Nakamura et al. reported that the patients received salvage lymphadenectomy had a trend of better survival than those received salvage chemoradiotherapy (13). A previous study from our center suggested that patients underwent salvage lymphadenectomy had a significantly better survival than those underwent salvage chemoradiotherapy, though the P value was marginal (P=0.0467) (9). In our study, for the total 47 patients, the 3-year PSL-OS rate was 52%, which was comparable with the previous study (9). Actually, due to the limited patients’ number, PSL-OS varied a lot in different studies. In 2006, Yano et al. reported 3-year PSL-OS rate as 17.7% after cervical salvage lymphadenectomy (15). In 2008, Nakamura et al. reported that 3-year PSL-OS rate as about 50% for patients with cervical recurrence (13). And they found patients with cervical and mediastinal recurrences seemed to have better PSL-OS. In 2014, Watanabe et al. reported that for patients underwent salvage lymphadenectomy for recurrences after esophagectomy, the 3-year PSL-OS was 75.5% (16). They also found that patients with cervical recurrences had better PSL-OS than those with mediastinal and abdominal recurrences (P=0.0097). Salvage thoracotomy and laparotomy were regarded as much more difficult and invasive due to the adhesion caused by the initial surgery and adjuvant radiotherapy (14).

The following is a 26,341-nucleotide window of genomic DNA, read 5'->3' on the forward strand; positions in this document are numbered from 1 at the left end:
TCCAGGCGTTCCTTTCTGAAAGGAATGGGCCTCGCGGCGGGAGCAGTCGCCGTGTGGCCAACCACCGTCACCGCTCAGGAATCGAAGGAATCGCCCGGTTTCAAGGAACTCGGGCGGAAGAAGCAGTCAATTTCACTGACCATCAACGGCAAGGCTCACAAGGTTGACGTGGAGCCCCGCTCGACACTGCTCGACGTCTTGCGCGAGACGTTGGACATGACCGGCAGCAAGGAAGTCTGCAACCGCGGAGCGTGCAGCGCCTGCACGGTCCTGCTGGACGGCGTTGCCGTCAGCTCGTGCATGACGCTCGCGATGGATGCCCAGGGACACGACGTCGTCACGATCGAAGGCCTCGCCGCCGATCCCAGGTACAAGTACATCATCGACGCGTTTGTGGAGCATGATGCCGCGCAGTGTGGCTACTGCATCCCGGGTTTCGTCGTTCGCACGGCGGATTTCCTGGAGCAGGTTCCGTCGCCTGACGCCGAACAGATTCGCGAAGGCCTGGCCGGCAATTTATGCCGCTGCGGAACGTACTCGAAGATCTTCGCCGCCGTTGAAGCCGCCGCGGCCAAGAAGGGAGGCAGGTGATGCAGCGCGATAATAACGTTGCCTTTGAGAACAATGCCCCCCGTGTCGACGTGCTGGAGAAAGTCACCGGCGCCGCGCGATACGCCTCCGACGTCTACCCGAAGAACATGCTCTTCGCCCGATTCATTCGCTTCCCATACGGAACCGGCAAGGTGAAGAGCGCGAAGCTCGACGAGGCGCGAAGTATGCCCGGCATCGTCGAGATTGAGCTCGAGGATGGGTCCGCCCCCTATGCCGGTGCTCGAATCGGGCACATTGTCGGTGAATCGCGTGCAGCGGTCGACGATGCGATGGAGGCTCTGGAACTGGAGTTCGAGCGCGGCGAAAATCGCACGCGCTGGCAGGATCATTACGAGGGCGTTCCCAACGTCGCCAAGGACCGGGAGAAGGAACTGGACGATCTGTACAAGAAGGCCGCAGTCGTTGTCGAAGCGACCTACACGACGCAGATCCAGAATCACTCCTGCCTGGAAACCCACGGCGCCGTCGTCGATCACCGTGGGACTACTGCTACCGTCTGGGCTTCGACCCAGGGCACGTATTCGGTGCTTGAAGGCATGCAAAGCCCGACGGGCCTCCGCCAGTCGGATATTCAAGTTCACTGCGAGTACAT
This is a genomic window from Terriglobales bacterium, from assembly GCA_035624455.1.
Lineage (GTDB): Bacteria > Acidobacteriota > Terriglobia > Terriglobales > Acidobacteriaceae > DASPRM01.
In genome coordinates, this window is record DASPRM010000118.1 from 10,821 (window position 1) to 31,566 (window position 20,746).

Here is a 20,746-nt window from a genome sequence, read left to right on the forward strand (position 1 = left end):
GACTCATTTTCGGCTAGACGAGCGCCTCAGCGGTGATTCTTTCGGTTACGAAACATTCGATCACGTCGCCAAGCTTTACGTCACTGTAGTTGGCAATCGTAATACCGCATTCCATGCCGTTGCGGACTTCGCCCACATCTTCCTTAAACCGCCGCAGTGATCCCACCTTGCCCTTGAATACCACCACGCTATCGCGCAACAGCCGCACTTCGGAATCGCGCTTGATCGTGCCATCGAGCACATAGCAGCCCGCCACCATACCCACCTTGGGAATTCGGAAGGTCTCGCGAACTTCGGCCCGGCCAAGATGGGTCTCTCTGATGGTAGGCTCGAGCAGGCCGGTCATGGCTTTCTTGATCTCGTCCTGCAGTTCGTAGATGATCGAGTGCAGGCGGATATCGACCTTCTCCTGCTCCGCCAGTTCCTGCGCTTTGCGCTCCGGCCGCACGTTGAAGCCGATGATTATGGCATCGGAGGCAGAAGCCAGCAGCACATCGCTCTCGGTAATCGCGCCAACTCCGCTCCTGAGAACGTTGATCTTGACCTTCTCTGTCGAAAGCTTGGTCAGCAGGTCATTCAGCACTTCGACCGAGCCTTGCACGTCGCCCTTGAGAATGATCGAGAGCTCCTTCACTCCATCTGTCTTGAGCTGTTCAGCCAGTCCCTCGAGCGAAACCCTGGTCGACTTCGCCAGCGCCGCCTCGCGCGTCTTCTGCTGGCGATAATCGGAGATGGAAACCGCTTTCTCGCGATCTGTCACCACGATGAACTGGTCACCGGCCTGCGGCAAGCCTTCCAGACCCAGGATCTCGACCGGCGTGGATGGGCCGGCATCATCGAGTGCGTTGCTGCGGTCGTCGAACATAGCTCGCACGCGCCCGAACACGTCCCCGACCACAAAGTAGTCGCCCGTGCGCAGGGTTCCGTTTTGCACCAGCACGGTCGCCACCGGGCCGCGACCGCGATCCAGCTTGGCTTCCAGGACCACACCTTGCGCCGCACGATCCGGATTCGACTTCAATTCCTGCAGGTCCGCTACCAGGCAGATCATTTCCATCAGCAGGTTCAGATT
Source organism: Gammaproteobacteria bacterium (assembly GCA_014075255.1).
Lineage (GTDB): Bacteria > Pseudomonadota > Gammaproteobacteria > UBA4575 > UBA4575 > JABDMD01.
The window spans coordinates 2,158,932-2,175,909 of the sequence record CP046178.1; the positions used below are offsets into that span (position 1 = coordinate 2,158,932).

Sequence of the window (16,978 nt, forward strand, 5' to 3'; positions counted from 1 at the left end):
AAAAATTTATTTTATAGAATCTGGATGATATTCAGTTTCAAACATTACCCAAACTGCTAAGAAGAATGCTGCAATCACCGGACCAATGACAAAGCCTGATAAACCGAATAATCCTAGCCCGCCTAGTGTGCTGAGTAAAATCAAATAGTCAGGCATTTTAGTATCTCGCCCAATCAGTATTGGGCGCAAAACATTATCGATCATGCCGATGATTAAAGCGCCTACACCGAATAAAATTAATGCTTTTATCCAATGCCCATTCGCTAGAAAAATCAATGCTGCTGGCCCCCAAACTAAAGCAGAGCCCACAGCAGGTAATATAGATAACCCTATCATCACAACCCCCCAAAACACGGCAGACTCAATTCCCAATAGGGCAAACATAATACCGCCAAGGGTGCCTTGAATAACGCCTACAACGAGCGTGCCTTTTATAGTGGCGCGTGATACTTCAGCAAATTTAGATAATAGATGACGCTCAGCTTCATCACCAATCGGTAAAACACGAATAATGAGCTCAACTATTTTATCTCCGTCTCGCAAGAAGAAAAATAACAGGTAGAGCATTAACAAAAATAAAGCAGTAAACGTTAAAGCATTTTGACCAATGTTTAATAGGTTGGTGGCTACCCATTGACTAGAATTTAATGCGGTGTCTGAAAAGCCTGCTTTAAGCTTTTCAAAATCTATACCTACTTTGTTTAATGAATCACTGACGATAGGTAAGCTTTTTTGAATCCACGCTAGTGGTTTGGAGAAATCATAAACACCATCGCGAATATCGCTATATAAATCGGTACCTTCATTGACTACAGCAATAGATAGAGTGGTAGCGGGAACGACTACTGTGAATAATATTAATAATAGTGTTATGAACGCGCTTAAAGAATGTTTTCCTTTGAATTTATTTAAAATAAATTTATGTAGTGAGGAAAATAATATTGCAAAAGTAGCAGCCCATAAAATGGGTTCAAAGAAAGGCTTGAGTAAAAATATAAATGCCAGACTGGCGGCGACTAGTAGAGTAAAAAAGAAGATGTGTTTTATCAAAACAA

Univariate and multivariate analyses eventually revealed that only the initial TNM category was the independent prognostic factor for PSL-OS (P=0.000 by log-rank test, P=0.009 by Cox hazards model). According to previous studies, the solitary node recurrence was thought be independently associated with better overall survival (OS) (13,14). However, in our study, statistical analyses revealed that the number of positive nodes (N=1 vs. N>1 vs. tissue involvement, P=0.557) and the number of positive sites (N=1 vs. N>1, P=0.028 by log-rank test, P=0.314 by Cox hazards model) were not independent prognostic factors, neither. The difference deserved deep discussion. Most of the studies included patients with cervical, thoracic and abdominal recurrences. In Yano and his colleagues’ center, only patients with solitary cervical relapse were the candidates for the procedure (15). We supposed the different inclusion criteria could partially contribute to the inconsistence. What’s more, according to previous investigation, lymph node metastasis along the recurrent nerve chain was thought to be an indication for cervical node dissection in thoracic esophageal cancer (17). It meant there was tight connection between the cervical and cervicothoracic regions. Thus, we presumed that there could be no distinct difference between solitary and multiple node recurrences in the limited region. The study was conducted among the patients received similar intervention, thus, we thought it was reasonable to conclude that TNM category was the independent prognostic factor.